by prof. Martin Lindquist, School of Public Health, Johns Hopkins University
When: Feb 18th, 2021 – 4:00 pm
Where: Zoom meeting. Recording available on Mediaspace
Abstract: Mediation analysis is an important tool in the behavioral sciences for investigating the role of intermediate variables that lie in the path between a randomized treatment/exposure and an outcome variable. The influence of the intermediate variable on the outcome is often explored using structural equation models (SEMs), with model coefficients interpreted as possible effects. While there has been significant research on the topic in recent years, little work has been done on mediation analysis when the intermediate variable (mediator) is a high-dimensional vector. In this work we introduce a novel method for mediation analysis in this setting called the principal directions of mediation (PDMs). We demonstrate the method using a functional magnetic resonance imaging (fMRI) study of thermal pain where we are interested in determining which brain locations mediate the relationship between the application of a thermal stimulus and self-reported pain.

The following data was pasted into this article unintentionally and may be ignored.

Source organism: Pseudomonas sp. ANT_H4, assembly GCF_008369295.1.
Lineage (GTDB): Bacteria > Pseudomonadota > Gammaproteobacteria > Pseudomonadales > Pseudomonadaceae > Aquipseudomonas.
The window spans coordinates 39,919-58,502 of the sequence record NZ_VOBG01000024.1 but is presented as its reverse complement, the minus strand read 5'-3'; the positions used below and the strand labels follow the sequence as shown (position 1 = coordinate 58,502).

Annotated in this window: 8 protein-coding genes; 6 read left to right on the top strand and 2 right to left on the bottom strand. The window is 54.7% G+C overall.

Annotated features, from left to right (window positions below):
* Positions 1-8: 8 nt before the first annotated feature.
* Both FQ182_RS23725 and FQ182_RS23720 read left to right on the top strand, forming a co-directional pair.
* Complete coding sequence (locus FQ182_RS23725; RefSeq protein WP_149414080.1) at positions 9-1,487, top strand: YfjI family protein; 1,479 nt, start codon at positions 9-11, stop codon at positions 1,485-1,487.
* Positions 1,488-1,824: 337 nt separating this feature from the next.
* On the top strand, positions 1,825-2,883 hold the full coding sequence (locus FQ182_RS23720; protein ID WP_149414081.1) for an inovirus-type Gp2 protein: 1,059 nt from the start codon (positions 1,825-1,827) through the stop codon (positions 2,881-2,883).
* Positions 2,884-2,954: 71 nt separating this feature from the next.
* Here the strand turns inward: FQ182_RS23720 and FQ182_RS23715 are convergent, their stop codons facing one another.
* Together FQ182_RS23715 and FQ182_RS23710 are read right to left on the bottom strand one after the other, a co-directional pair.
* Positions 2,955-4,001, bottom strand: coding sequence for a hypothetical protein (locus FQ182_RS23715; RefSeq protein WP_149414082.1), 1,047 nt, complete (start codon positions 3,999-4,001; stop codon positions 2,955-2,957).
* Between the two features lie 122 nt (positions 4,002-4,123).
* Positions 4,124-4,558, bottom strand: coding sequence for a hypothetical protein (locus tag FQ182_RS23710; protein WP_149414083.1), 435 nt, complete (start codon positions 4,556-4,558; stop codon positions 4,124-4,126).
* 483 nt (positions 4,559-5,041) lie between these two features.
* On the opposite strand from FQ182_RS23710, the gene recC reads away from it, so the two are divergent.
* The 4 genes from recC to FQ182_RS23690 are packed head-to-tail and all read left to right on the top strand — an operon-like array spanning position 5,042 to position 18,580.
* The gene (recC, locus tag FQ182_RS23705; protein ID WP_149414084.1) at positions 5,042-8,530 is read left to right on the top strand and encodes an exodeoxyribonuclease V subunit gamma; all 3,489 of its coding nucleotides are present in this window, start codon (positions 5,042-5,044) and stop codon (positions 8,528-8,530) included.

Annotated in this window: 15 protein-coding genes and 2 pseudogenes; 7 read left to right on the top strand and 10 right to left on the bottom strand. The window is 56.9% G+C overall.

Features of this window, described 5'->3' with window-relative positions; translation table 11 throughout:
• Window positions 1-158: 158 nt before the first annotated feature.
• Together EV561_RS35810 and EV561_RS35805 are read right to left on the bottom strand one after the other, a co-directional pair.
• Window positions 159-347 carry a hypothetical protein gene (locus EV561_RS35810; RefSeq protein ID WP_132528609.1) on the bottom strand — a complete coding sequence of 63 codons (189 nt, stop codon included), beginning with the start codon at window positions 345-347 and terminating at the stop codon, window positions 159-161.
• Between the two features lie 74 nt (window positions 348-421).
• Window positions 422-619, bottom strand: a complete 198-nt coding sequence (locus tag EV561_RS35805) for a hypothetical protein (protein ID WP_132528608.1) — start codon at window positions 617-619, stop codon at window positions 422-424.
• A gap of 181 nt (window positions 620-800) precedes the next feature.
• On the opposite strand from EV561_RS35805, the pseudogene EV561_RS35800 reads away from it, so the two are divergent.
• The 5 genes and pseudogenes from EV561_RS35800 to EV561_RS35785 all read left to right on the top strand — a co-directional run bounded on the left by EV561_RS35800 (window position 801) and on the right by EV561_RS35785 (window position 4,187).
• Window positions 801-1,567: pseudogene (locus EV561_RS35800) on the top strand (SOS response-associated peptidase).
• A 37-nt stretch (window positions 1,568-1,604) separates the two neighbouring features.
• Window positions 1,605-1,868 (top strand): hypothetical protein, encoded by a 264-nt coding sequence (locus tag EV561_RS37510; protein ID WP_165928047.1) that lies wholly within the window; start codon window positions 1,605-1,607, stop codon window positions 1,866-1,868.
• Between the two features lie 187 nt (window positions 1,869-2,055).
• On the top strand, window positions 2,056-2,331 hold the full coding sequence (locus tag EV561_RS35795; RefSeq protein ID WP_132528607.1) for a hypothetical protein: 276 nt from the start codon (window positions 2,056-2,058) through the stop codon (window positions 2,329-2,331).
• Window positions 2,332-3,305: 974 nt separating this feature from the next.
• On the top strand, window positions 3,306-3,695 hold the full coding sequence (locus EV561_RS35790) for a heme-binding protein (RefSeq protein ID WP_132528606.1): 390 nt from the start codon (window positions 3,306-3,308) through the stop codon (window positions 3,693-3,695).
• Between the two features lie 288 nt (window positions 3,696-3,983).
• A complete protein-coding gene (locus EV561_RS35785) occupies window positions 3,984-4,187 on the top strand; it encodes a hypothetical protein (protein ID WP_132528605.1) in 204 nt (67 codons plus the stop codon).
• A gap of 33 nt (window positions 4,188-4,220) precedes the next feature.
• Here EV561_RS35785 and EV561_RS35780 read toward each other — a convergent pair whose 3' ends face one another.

Short bio: Martin Lindquist is a Professor of Biostatistics at Johns Hopkins University. His research focuses on mathematical and statistical problems relating to functional Magnetic Resonance Imaging (fMRI). Dr. Lindquist is actively involved in developing new analysis methods to enhance our ability to understand brain function using human neuroimaging. He has published over 70 articles, and serves on the editorial boards of several scientific journals both in statistics and neuroimaging. He is a fellow of the American Statistical Association.
In 2018 he was awarded the the Organization for Human Brain Mapping’s ‘Education in Neuroimaging Award’ for teaching statistical issues to the neuroimaging community and the development of online classes that have taught fMRI methods to more than 80,000 students world-wide.